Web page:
project

Nanotechnology in water applications

Expert(s):
Prof. Annemarie van Wezel PhD, Patrick Bäuerlein PhD, Erik Emke BSc, Annemieke Kolkman PhD, Prof. Pim de Voogt PhD, Thomas ter Laak PhD, Emile Cornelissen PhD MSc, Cheryl Bertelkamp PhD MSc

  • Start date
    01 Jan 2011
  • End date
    31 Dec 2016
  • Principal
    Stichting NanoNextNL
  • collaborating partners
    BTO, NanoNextNL (met meer dan 100 samenwerkingspartners)

NanoNextNL is a consortium directed at research in the field of micro- and nanotechnology. More than one hundred companies, universities, knowledge organisations and university medical centres make up the consortium. As a result of developments in nanotechnology, nanoparticles are increasingly used in all kinds of products. The impact of these particles – including on public health – in the event they end up in drinking water sources is not clear. This is why it is important that methods be developed to measure the presence of nanoparticles, even in the smallest quantities. The results of such measurements can be used to understand the significance of nanoparticles for wastewater treatment, drinking water treatment and the environment. NanoNextNL’s total budget amounts to € 250 million, half of which is funded by the participants and the other by the Dutch government.

Within NanoNextNL, KWR carries out research into possible applications of micro- and nanotechnology, and the associated benefits and disadvantages. For example, we study the effects of catalysts in treatment systems on the transformation of dissolved materials with low molecular weights (e.g., pharmaceuticals), and on the removal of nanoparticles from water. We have also set up an initial indicative monitoring system for the presence of nanoparticles in the environment in the Netherlands. Knowledge about the behaviour of nanoparticles is useful in the process of designing new membranes to remove them.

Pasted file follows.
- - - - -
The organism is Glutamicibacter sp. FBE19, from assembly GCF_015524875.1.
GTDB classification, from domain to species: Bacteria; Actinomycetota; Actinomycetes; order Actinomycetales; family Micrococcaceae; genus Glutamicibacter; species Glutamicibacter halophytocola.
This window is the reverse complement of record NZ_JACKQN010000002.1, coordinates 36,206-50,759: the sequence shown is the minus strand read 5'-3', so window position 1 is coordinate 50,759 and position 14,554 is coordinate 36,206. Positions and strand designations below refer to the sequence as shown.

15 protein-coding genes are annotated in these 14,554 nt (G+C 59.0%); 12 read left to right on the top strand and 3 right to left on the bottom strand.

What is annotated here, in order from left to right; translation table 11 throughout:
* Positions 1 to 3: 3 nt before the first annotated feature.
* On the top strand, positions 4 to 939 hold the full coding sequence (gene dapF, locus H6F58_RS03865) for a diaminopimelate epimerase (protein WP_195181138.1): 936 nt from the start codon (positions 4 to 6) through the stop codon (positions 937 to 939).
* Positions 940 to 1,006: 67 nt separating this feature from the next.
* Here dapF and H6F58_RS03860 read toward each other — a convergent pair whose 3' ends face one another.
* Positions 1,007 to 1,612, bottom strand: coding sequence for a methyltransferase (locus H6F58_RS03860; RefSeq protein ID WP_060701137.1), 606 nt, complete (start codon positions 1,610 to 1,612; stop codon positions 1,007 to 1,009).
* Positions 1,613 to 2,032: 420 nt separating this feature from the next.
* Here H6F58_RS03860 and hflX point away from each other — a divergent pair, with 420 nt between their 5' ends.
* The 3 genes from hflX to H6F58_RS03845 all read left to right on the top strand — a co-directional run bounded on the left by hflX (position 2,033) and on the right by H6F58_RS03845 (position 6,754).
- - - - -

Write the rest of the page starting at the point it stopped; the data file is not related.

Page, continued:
Doctoral research and development of sensitive measurement methods

Two doctoral candidates (one at KWR and one at the University of Twente) are working in the project on different research questions. One focuses on the presence and removal of nanoparticles in drinking water and wastewater, while the other aims at understanding membrane fouling by nanoparticles. Our labs have moreover successfully developed sensitive measurement methods for organic nanoparticles – namely the commonly used fullerenes – and for inorganic nanoparticles.